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« Practical Prayer | Main | Death of an Atheist »

April 29, 2010



So Jeb has grows into conviction A and B and he into dogmas C and D to. Meanwhile, Jethro grows into convictions W and X and dogmas Y and Z.

Who grew mentally please, Jeb, Jethro, both, or neither?


Hi RonH,

I enjoy your posts. Can you say what you do for a living?



The point of the quote is not just that having convictions means mental growth. He's arguing against the idea that being "open-minded" or not having any convictions is more intelligent because it is not dogmatic. To answer your above question, the one grew mentally the most whose convictions are most TRUE.

Nice of you to say so. I work on computer software for testing car engines.

I agree that you want to believe what's true but I don't think the quotation contains that message. I would add you don't want to believe what's false. Here's the context of the verse. He caricatures skepticism. Given his purpose, he has no choice.


>>"Given his purpose, he has no choice."

I still think he has the choice...but if what you say is true,

...if indeed his purpose eliminates his ability to choose, the next question (in my view) is whether or not the purpose is noble enough to warrant the sacrifice of his "choice." What say you?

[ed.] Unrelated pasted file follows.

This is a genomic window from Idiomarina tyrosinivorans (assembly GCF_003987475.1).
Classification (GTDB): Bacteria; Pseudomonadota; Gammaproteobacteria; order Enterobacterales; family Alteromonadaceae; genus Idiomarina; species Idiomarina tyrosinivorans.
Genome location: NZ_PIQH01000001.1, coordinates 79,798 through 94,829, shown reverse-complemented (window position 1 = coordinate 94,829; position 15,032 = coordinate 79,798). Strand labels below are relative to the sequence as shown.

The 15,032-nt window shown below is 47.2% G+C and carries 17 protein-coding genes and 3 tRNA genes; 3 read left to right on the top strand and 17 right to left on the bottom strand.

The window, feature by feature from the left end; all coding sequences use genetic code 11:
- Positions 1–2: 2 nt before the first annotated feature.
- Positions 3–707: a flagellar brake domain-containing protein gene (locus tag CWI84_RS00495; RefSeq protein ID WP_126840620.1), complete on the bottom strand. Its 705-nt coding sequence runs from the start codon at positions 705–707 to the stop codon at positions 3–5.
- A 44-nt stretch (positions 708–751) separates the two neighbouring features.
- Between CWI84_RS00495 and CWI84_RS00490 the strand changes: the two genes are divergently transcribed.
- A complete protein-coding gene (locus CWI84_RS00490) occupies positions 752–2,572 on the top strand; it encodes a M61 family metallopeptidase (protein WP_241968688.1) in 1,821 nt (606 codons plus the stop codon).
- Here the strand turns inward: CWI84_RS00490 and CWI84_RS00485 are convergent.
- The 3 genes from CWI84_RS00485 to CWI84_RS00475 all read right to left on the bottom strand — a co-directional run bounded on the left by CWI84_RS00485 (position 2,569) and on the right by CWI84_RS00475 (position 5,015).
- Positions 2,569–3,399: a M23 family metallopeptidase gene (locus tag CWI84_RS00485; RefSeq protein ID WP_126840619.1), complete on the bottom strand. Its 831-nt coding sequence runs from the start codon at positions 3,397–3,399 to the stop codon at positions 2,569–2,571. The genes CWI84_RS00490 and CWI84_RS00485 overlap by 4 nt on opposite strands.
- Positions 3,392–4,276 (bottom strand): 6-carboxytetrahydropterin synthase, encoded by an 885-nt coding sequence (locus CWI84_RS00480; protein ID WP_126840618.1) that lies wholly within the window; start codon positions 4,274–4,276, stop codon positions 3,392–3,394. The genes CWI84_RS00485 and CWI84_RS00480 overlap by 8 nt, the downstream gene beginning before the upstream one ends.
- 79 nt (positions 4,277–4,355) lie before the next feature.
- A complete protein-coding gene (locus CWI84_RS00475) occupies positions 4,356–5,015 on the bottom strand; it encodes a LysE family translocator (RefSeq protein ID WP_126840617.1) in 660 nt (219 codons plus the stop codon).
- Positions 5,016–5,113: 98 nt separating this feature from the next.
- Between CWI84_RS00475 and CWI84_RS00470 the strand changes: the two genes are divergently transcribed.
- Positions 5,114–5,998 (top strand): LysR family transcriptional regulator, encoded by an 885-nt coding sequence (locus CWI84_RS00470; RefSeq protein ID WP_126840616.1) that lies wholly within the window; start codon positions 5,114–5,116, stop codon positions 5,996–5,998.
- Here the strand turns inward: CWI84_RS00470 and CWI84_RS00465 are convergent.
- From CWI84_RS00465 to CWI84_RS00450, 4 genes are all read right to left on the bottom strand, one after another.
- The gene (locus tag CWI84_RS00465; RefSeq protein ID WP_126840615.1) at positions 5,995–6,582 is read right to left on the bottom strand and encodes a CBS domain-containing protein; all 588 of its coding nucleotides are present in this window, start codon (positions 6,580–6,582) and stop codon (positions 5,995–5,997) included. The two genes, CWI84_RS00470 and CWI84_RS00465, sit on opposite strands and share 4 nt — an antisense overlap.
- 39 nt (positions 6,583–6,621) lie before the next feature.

How would you determine/measure the nobility and worthiness of "his purpose?"

Another way - does the "mission" justify the sacrifice you purport he's making (by saying he has no choice?)

The quote left out much context. Perhaps the STR blog posters should practice their own advice, "never read a bible verse."

The passage following the above quote, I think, gets to a chief point:

    The human brain is a machine for coming to conclusions; if it cannot come to conclusions it is rusty.

If one concludes that there are no dogmas to be had, then the original quote above is goes wrong.

The older I get, the more I accept ambiguity. Life is too complex for me to hold too many religious dogmas.

Hi Perry, a dogma that accurately reflects complex doctrines can serve men well. Dogmas are usually associated with theological beliefs, but scientists have theirs also in thier religion.

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